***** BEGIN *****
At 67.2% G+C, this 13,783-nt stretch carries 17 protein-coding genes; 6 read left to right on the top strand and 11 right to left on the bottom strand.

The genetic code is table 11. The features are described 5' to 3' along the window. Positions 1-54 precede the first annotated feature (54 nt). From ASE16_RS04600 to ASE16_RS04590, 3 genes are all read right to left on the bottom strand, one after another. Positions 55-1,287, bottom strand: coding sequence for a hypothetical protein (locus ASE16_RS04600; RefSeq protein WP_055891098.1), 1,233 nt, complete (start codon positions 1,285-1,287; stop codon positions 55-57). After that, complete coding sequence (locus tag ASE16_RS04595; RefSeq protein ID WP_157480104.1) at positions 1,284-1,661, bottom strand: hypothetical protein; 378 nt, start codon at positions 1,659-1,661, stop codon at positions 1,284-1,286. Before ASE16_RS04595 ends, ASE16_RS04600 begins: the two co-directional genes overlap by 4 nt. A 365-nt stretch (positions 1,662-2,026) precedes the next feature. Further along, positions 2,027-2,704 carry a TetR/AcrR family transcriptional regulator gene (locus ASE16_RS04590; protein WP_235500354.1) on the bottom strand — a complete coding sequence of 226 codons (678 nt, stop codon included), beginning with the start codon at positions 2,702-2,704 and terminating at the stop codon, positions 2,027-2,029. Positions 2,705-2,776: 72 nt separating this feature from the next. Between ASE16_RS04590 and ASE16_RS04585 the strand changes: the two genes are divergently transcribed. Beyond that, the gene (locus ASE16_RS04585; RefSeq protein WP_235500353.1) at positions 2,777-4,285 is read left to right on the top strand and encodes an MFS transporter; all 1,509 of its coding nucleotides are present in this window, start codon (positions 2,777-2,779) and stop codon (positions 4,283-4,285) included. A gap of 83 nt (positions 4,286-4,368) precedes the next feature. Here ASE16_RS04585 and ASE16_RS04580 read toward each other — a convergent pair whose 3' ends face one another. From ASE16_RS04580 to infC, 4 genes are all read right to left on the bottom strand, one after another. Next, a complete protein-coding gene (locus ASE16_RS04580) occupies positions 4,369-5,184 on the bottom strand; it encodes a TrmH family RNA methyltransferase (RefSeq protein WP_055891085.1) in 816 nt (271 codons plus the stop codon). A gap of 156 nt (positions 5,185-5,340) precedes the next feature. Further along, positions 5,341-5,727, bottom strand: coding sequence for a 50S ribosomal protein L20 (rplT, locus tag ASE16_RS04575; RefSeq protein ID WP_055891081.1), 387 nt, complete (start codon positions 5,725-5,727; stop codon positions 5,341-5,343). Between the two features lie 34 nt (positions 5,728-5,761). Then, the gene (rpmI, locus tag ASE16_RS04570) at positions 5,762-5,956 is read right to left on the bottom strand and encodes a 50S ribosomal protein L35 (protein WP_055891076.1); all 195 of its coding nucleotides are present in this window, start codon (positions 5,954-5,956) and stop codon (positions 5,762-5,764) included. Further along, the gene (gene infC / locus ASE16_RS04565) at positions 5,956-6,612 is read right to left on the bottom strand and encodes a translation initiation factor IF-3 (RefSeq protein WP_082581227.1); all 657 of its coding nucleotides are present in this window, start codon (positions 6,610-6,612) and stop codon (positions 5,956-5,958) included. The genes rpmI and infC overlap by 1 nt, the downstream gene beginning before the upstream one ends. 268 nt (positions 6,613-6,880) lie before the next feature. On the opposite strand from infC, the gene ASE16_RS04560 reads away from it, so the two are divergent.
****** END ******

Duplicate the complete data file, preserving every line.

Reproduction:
At 67.2% G+C, this 13,783-nt stretch carries 17 protein-coding genes; 6 read left to right on the top strand and 11 right to left on the bottom strand.

The genetic code is table 11. The features are described 5' to 3' along the window. Positions 1-54 precede the first annotated feature (54 nt). From ASE16_RS04600 to ASE16_RS04590, 3 genes are all read right to left on the bottom strand, one after another. Positions 55-1,287, bottom strand: coding sequence for a hypothetical protein (locus ASE16_RS04600; RefSeq protein WP_055891098.1), 1,233 nt, complete (start codon positions 1,285-1,287; stop codon positions 55-57). After that, complete coding sequence (locus tag ASE16_RS04595; RefSeq protein ID WP_157480104.1) at positions 1,284-1,661, bottom strand: hypothetical protein; 378 nt, start codon at positions 1,659-1,661, stop codon at positions 1,284-1,286. Before ASE16_RS04595 ends, ASE16_RS04600 begins: the two co-directional genes overlap by 4 nt. A 365-nt stretch (positions 1,662-2,026) precedes the next feature. Further along, positions 2,027-2,704 carry a TetR/AcrR family transcriptional regulator gene (locus ASE16_RS04590; protein WP_235500354.1) on the bottom strand — a complete coding sequence of 226 codons (678 nt, stop codon included), beginning with the start codon at positions 2,702-2,704 and terminating at the stop codon, positions 2,027-2,029. Positions 2,705-2,776: 72 nt separating this feature from the next. Between ASE16_RS04590 and ASE16_RS04585 the strand changes: the two genes are divergently transcribed. Beyond that, the gene (locus ASE16_RS04585; RefSeq protein WP_235500353.1) at positions 2,777-4,285 is read left to right on the top strand and encodes an MFS transporter; all 1,509 of its coding nucleotides are present in this window, start codon (positions 2,777-2,779) and stop codon (positions 4,283-4,285) included. A gap of 83 nt (positions 4,286-4,368) precedes the next feature. Here ASE16_RS04585 and ASE16_RS04580 read toward each other — a convergent pair whose 3' ends face one another. From ASE16_RS04580 to infC, 4 genes are all read right to left on the bottom strand, one after another. Next, a complete protein-coding gene (locus ASE16_RS04580) occupies positions 4,369-5,184 on the bottom strand; it encodes a TrmH family RNA methyltransferase (RefSeq protein WP_055891085.1) in 816 nt (271 codons plus the stop codon). A gap of 156 nt (positions 5,185-5,340) precedes the next feature. Further along, positions 5,341-5,727, bottom strand: coding sequence for a 50S ribosomal protein L20 (rplT, locus tag ASE16_RS04575; RefSeq protein ID WP_055891081.1), 387 nt, complete (start codon positions 5,725-5,727; stop codon positions 5,341-5,343). Between the two features lie 34 nt (positions 5,728-5,761). Then, the gene (rpmI, locus tag ASE16_RS04570) at positions 5,762-5,956 is read right to left on the bottom strand and encodes a 50S ribosomal protein L35 (protein WP_055891076.1); all 195 of its coding nucleotides are present in this window, start codon (positions 5,954-5,956) and stop codon (positions 5,762-5,764) included. Further along, the gene (gene infC / locus ASE16_RS04565) at positions 5,956-6,612 is read right to left on the bottom strand and encodes a translation initiation factor IF-3 (RefSeq protein WP_082581227.1); all 657 of its coding nucleotides are present in this window, start codon (positions 6,610-6,612) and stop codon (positions 5,956-5,958) included. The genes rpmI and infC overlap by 1 nt, the downstream gene beginning before the upstream one ends. 268 nt (positions 6,613-6,880) lie before the next feature. On the opposite strand from infC, the gene ASE16_RS04560 reads away from it, so the two are divergent.